This category lacked acknowledging a few performances I would have liked to have seen nominations for: Mathew Goode for “A Single Man”, Jackie Earle Haley for “Watchmen”, Robert Duvall for “The Road” and Colin Farrell for “Crazy Heart”. The only one of those I thought might have grabbed that fifth spot would have been Duvall for “The Road”. I know he had minimal screen time in “The Road”, but the Academy loves supporting performances from well respected actors, think about it: Alan Arkin (“Little Miss Sunshine”), William Hurt (“A History of Violence”), Hal Holbrook (“Into the Wild”), James Coburn (“Affliction”) although I suppose this year it’s Christopher Plummer for “The Last Station”. I think Waltz is pretty much a lock, since he’s won every single award for his role in “Basterds”, but if anyone can beat him, it will be Plummer – and if Plummer does win, it will be strictly for merit for his long and distinguished career. One thing I would like to note is that Stanley Tucci is the only redeeming factor in “The Lovely Bones”, it’s a film that is wretchedly horrible. Tucci turned out two very good performances in “Bones” and “Julie and Julia”. I think his performances are equally as great, but he should have been nominated for “Julie and Julia” if only to be spiteful. I would have also liked to see Brad Pitt be nominated for “Basterds”.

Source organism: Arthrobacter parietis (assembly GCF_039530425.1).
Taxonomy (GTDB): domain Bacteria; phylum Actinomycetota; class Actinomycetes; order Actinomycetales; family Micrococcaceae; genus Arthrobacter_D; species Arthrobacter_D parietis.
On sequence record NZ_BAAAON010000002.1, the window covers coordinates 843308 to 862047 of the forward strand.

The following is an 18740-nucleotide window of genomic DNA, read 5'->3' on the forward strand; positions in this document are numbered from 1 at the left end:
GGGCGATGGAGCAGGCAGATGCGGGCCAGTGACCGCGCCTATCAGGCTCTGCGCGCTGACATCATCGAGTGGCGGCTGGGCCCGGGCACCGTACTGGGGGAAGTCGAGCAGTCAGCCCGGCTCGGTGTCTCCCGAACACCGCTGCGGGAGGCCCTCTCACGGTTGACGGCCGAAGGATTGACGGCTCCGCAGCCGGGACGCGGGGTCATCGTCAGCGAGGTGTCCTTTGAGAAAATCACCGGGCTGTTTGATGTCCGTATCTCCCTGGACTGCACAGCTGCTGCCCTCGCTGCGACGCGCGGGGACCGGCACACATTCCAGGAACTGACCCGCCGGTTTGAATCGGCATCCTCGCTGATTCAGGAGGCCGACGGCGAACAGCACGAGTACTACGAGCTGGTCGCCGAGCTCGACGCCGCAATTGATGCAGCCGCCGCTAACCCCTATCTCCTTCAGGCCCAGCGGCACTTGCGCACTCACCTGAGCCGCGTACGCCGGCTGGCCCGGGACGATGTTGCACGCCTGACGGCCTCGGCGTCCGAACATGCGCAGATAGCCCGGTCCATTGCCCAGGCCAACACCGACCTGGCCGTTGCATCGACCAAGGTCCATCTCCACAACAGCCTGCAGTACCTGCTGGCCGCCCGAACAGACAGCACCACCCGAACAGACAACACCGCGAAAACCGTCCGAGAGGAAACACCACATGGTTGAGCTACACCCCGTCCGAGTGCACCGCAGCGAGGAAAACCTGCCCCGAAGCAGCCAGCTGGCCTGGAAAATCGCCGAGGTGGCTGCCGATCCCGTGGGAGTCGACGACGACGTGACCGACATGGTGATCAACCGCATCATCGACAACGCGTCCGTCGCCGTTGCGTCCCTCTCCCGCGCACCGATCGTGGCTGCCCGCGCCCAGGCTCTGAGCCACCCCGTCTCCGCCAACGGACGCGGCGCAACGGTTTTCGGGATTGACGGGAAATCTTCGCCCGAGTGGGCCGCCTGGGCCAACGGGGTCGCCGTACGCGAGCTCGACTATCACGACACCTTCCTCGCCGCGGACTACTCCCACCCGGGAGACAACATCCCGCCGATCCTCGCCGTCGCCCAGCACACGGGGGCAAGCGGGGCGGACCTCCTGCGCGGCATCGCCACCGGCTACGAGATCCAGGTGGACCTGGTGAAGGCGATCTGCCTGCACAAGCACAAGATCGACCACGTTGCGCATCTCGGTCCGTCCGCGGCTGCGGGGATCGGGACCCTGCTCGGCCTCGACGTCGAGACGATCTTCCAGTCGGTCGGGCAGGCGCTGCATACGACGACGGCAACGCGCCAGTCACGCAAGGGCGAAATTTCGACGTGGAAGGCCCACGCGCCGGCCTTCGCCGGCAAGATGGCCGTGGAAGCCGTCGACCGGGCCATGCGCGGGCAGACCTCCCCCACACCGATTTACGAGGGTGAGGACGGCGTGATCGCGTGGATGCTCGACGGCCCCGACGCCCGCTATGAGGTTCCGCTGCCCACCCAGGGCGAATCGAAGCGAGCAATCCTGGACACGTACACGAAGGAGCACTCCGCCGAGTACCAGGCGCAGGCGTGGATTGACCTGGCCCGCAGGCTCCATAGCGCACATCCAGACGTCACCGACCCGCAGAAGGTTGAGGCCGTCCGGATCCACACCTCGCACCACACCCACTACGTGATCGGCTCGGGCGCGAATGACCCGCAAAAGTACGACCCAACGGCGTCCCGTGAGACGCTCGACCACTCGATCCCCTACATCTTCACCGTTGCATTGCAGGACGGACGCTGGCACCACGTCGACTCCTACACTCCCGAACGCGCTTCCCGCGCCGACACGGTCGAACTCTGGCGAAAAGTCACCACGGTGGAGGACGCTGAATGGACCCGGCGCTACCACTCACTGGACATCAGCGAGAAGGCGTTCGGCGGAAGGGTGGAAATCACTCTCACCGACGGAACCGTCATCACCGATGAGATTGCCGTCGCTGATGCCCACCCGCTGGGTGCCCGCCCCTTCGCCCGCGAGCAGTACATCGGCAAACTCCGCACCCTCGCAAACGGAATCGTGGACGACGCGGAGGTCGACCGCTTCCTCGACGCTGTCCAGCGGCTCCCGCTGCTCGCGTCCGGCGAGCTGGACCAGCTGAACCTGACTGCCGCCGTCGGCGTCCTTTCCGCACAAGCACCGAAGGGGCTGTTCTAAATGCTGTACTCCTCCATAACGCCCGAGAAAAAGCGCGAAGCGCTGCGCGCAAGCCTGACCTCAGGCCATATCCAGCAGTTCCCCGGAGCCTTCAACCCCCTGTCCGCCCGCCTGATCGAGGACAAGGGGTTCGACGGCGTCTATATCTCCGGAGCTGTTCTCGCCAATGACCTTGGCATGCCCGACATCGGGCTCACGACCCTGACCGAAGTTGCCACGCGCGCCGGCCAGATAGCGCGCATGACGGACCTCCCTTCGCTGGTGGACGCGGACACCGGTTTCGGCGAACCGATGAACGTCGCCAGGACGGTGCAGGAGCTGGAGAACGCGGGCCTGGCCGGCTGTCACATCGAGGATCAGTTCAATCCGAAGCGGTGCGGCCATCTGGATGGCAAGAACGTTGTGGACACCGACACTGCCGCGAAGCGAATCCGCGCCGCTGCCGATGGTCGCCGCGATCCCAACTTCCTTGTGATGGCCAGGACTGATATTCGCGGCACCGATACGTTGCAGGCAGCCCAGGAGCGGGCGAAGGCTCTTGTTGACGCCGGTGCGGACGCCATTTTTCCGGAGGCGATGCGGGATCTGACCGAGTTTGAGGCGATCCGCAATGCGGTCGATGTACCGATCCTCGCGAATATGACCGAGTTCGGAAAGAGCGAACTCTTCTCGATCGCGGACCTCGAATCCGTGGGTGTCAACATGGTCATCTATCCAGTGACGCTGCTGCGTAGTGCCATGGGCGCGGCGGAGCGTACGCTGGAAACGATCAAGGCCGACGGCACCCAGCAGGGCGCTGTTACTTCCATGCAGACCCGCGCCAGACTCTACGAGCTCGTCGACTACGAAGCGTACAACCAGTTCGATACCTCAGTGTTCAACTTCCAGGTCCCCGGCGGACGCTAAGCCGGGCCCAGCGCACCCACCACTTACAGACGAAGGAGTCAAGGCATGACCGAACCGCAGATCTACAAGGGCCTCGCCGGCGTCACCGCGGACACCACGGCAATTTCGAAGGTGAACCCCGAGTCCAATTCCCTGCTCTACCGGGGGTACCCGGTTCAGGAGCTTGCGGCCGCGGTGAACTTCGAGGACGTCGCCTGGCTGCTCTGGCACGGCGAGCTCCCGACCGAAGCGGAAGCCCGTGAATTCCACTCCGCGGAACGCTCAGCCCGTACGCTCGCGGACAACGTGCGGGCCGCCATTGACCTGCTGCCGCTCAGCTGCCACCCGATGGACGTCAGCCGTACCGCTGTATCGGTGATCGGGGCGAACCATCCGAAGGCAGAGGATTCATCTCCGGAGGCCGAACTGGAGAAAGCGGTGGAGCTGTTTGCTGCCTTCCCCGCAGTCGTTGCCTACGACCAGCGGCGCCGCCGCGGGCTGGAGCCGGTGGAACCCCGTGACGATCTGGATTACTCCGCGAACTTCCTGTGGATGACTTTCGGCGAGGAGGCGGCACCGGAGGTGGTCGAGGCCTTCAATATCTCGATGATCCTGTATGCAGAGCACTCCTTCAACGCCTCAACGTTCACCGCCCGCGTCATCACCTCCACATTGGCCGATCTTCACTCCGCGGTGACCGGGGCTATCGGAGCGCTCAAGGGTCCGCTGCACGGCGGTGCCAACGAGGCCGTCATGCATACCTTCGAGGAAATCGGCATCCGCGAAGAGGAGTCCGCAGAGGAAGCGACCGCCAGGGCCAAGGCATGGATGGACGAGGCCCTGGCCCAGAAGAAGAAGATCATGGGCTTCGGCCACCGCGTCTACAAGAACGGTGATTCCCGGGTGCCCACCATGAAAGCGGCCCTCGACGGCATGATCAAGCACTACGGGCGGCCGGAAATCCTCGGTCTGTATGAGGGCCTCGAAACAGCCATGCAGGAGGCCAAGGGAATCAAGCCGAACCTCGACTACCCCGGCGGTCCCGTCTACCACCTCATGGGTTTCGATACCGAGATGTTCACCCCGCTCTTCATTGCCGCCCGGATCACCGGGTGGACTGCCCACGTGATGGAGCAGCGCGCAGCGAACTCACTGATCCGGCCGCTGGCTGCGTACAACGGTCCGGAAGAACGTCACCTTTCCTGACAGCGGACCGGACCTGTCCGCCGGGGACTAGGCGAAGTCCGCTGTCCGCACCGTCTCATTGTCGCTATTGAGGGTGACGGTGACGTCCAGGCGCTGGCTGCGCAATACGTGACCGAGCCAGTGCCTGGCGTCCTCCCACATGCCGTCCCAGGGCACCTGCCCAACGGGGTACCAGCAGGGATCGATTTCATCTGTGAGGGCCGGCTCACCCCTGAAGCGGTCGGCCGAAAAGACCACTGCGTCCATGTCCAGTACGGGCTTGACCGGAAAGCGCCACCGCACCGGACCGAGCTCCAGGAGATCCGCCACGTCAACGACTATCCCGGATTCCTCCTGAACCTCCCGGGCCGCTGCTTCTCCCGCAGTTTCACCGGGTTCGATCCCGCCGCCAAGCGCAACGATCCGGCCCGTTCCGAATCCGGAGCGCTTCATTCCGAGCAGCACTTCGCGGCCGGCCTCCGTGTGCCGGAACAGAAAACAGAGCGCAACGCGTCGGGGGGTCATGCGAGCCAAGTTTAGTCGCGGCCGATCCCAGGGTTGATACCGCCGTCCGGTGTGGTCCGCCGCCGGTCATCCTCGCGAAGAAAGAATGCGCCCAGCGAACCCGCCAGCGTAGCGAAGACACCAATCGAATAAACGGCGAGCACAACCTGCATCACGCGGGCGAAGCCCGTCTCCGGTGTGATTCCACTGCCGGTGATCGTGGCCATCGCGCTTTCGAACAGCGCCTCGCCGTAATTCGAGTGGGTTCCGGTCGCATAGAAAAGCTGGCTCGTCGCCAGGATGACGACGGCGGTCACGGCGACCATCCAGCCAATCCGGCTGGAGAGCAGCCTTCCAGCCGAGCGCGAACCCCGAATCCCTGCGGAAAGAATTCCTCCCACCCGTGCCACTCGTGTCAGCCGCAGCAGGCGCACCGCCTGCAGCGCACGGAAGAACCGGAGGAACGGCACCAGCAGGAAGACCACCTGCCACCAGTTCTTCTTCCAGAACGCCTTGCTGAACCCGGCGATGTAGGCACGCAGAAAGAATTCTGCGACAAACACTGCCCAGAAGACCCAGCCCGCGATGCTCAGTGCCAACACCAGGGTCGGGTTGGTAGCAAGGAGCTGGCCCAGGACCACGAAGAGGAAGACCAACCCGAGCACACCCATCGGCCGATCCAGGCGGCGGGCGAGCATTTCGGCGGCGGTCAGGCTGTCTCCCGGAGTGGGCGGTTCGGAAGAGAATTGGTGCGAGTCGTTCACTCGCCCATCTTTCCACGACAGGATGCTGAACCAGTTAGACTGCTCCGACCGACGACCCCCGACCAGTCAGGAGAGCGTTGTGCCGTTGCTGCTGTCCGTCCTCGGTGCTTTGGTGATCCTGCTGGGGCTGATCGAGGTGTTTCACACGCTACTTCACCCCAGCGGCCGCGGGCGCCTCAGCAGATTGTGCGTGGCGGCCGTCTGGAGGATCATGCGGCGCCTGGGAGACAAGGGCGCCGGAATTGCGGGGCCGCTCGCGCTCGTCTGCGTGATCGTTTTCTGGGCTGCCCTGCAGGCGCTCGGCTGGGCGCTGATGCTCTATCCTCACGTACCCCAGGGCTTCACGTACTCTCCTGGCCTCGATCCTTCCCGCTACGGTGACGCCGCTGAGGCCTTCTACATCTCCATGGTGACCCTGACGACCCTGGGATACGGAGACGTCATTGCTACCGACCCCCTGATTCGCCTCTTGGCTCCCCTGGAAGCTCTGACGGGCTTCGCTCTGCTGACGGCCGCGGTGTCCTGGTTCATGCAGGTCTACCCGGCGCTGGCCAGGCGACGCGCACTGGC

Who I think will win: Christoph Waltz for “Inglorious Basterds”.

Who should win (that’s nominated): Christoph Waltz for “Inglorious Basterds”.

My personal pick: Christoph Waltz for “Inglorious Basterds”.

Best Supporting Actress: